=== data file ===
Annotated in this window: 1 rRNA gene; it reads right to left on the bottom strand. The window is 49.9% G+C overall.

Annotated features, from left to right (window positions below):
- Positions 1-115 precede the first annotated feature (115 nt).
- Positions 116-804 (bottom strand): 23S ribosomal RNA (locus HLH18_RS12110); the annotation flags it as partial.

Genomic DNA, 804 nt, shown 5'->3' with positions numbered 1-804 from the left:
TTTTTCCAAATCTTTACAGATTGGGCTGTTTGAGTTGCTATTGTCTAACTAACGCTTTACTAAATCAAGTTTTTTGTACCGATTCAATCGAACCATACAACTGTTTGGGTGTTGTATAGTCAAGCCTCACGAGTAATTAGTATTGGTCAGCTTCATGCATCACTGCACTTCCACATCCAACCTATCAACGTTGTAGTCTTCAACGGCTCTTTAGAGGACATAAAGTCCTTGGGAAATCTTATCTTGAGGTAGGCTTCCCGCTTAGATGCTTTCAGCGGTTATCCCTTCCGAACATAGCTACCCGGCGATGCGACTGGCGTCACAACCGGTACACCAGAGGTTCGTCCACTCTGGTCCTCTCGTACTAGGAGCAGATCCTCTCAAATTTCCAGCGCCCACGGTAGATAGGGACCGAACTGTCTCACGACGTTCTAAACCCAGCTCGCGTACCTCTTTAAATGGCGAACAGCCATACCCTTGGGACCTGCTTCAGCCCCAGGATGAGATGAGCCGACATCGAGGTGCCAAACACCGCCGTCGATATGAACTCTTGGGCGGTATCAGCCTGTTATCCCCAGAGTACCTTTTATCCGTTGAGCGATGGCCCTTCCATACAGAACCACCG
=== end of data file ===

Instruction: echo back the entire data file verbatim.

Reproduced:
Annotated in this window: 1 rRNA gene; it reads right to left on the bottom strand. The window is 49.9% G+C overall.

Annotated features, from left to right (window positions below):
- Positions 1-115 precede the first annotated feature (115 nt).
- Positions 116-804 (bottom strand): 23S ribosomal RNA (locus HLH18_RS12110); the annotation flags it as partial.

Genomic DNA, 804 nt, shown 5'->3' with positions numbered 1-804 from the left:
TTTTTCCAAATCTTTACAGATTGGGCTGTTTGAGTTGCTATTGTCTAACTAACGCTTTACTAAATCAAGTTTTTTGTACCGATTCAATCGAACCATACAACTGTTTGGGTGTTGTATAGTCAAGCCTCACGAGTAATTAGTATTGGTCAGCTTCATGCATCACTGCACTTCCACATCCAACCTATCAACGTTGTAGTCTTCAACGGCTCTTTAGAGGACATAAAGTCCTTGGGAAATCTTATCTTGAGGTAGGCTTCCCGCTTAGATGCTTTCAGCGGTTATCCCTTCCGAACATAGCTACCCGGCGATGCGACTGGCGTCACAACCGGTACACCAGAGGTTCGTCCACTCTGGTCCTCTCGTACTAGGAGCAGATCCTCTCAAATTTCCAGCGCCCACGGTAGATAGGGACCGAACTGTCTCACGACGTTCTAAACCCAGCTCGCGTACCTCTTTAAATGGCGAACAGCCATACCCTTGGGACCTGCTTCAGCCCCAGGATGAGATGAGCCGACATCGAGGTGCCAAACACCGCCGTCGATATGAACTCTTGGGCGGTATCAGCCTGTTATCCCCAGAGTACCTTTTATCCGTTGAGCGATGGCCCTTCCATACAGAACCACCG